UCT academic donates extensive personal library to the Cape Town National Archives

18 June 2024 | Story Halim Gençoğlu. Photo Supplied. Read time 5 min.
Dr Halim Gençoğlu (left)
Dr Halim Gençoğlu (left)

The University of Cape Town’s (UCT) Dr Halim Gençoğlu donated more than 1 000 books and many documents in Arabic, English, Turkish, and Afrikaans to the National Archives of South Africa in Cape Town so that students and staff can have access to Asian sources for African studies. This forms part of his project to decolonise the archives and provide Asian archives (Arabic, Turkish, Persian but even some documents in isiXhosa) to students while being more careful about Eurocentric sources for African historiography.

A letter from the 19th-century Cape Muslim Society May, 1, 1878, a prominent imam, Muhammed Amim from Cape Town, published an article in the Cape Times and said:

“The Muslim Religion is founded by God. Those who frame their religion from their own opinions, in reality, have none.

“Abdullah Jamanie, you came to Cape Town with a large turban on your head, and because there was no other DD (Doctor of Divinity) in Cape Town, and you did not anticipate the arrival of one, you told the Cape people that when a DD comes to town, you will converse with him about religion.

“Now that a DD has arrived and shown you the books named Saraf, Night, and Elma, Montig, you are frightened like a mouse for an oat, and you say they are not good books. Oh! Abdullah, are you not afraid of God? You speak Arabic and think you know everything about Islam.

“Abubakr Effendi has now been in Europe for about 20 days; he will shortly arrive, and with him, two other DDs. It is now necessary for you to stay here until they arrive.


“Then the Cape people can see whether you are a DD or a Coolie of Mecca. Muhammed Amim can produce a certificate from the Pasha of Cairo and also from the Sultan of Turkey as a proper DD. I will stop here until the Effendi arrives. “M Amim, Cape Town.”

This interesting letter reveals the socio-religious landscape within South African Muslim society in the late 19th century and highlights issues of authority, religious knowledge, and identity.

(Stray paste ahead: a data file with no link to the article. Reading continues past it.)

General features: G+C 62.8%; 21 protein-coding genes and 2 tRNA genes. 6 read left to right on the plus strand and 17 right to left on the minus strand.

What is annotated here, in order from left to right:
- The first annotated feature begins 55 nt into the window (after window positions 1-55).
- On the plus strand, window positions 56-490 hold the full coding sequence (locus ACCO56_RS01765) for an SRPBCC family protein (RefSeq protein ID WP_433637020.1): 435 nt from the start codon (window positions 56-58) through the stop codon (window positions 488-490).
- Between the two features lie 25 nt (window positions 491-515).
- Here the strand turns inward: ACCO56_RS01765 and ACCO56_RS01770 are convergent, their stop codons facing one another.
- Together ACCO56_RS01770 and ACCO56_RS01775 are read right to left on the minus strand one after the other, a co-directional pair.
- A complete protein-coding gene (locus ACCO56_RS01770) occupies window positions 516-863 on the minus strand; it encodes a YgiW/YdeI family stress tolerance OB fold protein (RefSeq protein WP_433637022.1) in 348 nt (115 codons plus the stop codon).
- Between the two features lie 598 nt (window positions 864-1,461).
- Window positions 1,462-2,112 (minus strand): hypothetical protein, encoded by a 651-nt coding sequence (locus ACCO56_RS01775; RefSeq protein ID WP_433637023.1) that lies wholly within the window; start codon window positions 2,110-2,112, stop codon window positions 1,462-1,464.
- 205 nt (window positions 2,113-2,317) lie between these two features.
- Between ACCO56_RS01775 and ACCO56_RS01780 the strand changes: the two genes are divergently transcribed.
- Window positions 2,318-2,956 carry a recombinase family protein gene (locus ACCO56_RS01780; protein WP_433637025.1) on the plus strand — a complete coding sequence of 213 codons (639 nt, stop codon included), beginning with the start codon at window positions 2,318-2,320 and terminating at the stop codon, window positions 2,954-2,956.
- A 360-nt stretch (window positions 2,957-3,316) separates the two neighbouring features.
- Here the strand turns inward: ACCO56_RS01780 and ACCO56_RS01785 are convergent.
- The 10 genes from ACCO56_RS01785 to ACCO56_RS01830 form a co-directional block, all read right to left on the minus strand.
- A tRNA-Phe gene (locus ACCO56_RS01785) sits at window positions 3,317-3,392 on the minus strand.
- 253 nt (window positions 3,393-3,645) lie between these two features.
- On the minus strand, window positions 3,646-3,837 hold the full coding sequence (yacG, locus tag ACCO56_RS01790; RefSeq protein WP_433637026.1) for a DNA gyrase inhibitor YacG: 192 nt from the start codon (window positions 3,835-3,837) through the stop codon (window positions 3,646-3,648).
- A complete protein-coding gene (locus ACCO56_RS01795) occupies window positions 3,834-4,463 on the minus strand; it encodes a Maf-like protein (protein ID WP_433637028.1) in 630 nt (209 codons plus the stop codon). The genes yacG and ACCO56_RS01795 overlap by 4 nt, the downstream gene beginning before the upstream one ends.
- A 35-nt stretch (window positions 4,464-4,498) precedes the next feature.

Abdullah Jamanie is critiqued for his perceived lack of religious authenticity, with his credibility questioned due to his background and practices.

The writer, Muhammed Amim, asserts his authority as a “proper DD" and questions Abdullah Jamanie’s legitimacy as a religious leader.

References to Arabic language proficiency and attire, such as the “large turban”, indicate how cultural markers were used to validate religious authority.

From a sociological perspective, this letter also reflects the dynamics of religious authority and social hierarchy within Cape Muslim society of the late 19th century.

Effendi, mentioned in the letter, plays a significant role in this context and is portrayed as a figure of higher authority.

Effendi’s impending arrival creates anticipation and serves as a benchmark to determine Abdullah Jamanie’s credibility.

His arrival and the validation he brought were crucial for defining the religious hierarchy and social status within the community in South Africa.

Last Friday, I donated more than a thousand books and many documents in Arabic, English, Turkish, and Afrikaans to the National Archives of South Africa in Cape Town.

One of the most historical documents I donated, signed by numerous imams of the 19th-century Cape Peninsula, shows that there were plenty of educated imams who satisfied the educational services of Abubakr Effendi in South Africa.

Some of them even provided critical analyses beyond their knowledge, respecting expertise and awaiting higher authority for final decisions.

From Shaikh Yusuf of Macassar to Tuan Guru, from Abubakr Effendi to Imam Abdullah Haron, whoever contributed to South Africa, I salute them with great respect...

Incorporating these historical materials into the Cape Town National Archives not only preserves valuable documents but also inspires future donations and underscores the importance of preserving historical documents.

This article first appeared on IOL.

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